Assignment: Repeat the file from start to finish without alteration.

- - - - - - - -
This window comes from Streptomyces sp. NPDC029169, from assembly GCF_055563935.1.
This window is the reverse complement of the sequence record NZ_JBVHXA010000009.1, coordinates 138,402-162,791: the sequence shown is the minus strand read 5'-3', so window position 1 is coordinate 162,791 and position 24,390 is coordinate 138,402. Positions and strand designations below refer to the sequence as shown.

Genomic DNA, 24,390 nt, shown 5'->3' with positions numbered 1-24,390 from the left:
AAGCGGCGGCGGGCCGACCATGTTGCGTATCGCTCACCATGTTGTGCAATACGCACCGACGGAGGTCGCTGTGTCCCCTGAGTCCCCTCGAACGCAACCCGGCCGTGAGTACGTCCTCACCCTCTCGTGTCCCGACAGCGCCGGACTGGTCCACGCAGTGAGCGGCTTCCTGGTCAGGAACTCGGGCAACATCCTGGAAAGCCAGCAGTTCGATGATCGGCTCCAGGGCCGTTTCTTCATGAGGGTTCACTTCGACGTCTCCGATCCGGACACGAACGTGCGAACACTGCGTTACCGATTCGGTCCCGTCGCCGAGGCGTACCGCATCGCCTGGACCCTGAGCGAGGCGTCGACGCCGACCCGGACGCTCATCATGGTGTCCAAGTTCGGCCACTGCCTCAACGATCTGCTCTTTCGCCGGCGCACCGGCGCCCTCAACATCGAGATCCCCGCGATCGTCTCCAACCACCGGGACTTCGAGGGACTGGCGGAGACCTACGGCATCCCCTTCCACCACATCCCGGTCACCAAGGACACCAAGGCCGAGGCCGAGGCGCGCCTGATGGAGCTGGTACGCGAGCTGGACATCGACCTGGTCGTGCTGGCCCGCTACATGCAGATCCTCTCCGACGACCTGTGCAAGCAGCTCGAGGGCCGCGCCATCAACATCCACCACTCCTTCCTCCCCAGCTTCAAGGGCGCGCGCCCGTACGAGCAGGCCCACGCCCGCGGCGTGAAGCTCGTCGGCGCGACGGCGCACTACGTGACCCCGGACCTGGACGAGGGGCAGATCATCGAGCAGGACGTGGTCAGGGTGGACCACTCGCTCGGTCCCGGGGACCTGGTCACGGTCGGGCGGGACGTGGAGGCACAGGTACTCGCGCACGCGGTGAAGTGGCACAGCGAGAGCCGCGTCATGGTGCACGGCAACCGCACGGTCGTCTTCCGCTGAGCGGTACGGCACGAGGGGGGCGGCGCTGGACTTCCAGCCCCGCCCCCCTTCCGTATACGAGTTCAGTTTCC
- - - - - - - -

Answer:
This window comes from Streptomyces sp. NPDC029169, from assembly GCF_055563935.1.
This window is the reverse complement of the sequence record NZ_JBVHXA010000009.1, coordinates 138,402-162,791: the sequence shown is the minus strand read 5'-3', so window position 1 is coordinate 162,791 and position 24,390 is coordinate 138,402. Positions and strand designations below refer to the sequence as shown.

Genomic DNA, 24,390 nt, shown 5'->3' with positions numbered 1-24,390 from the left:
AAGCGGCGGCGGGCCGACCATGTTGCGTATCGCTCACCATGTTGTGCAATACGCACCGACGGAGGTCGCTGTGTCCCCTGAGTCCCCTCGAACGCAACCCGGCCGTGAGTACGTCCTCACCCTCTCGTGTCCCGACAGCGCCGGACTGGTCCACGCAGTGAGCGGCTTCCTGGTCAGGAACTCGGGCAACATCCTGGAAAGCCAGCAGTTCGATGATCGGCTCCAGGGCCGTTTCTTCATGAGGGTTCACTTCGACGTCTCCGATCCGGACACGAACGTGCGAACACTGCGTTACCGATTCGGTCCCGTCGCCGAGGCGTACCGCATCGCCTGGACCCTGAGCGAGGCGTCGACGCCGACCCGGACGCTCATCATGGTGTCCAAGTTCGGCCACTGCCTCAACGATCTGCTCTTTCGCCGGCGCACCGGCGCCCTCAACATCGAGATCCCCGCGATCGTCTCCAACCACCGGGACTTCGAGGGACTGGCGGAGACCTACGGCATCCCCTTCCACCACATCCCGGTCACCAAGGACACCAAGGCCGAGGCCGAGGCGCGCCTGATGGAGCTGGTACGCGAGCTGGACATCGACCTGGTCGTGCTGGCCCGCTACATGCAGATCCTCTCCGACGACCTGTGCAAGCAGCTCGAGGGCCGCGCCATCAACATCCACCACTCCTTCCTCCCCAGCTTCAAGGGCGCGCGCCCGTACGAGCAGGCCCACGCCCGCGGCGTGAAGCTCGTCGGCGCGACGGCGCACTACGTGACCCCGGACCTGGACGAGGGGCAGATCATCGAGCAGGACGTGGTCAGGGTGGACCACTCGCTCGGTCCCGGGGACCTGGTCACGGTCGGGCGGGACGTGGAGGCACAGGTACTCGCGCACGCGGTGAAGTGGCACAGCGAGAGCCGCGTCATGGTGCACGGCAACCGCACGGTCGTCTTCCGCTGAGCGGTACGGCACGAGGGGGGCGGCGCTGGACTTCCAGCCCCGCCCCCCTTCCGTATACGAGTTCAGTTTCC